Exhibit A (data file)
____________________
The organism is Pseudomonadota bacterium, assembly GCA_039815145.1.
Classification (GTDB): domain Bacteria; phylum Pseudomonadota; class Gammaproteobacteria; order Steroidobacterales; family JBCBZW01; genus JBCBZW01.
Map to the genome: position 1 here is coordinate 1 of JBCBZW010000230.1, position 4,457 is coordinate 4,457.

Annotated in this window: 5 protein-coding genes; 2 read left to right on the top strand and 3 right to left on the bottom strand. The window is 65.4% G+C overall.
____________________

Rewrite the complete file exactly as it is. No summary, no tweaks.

The organism is Pseudomonadota bacterium, assembly GCA_039815145.1.
Classification (GTDB): domain Bacteria; phylum Pseudomonadota; class Gammaproteobacteria; order Steroidobacterales; family JBCBZW01; genus JBCBZW01.
Map to the genome: position 1 here is coordinate 1 of JBCBZW010000230.1, position 4,457 is coordinate 4,457.

Annotated in this window: 5 protein-coding genes; 2 read left to right on the top strand and 3 right to left on the bottom strand. The window is 65.4% G+C overall.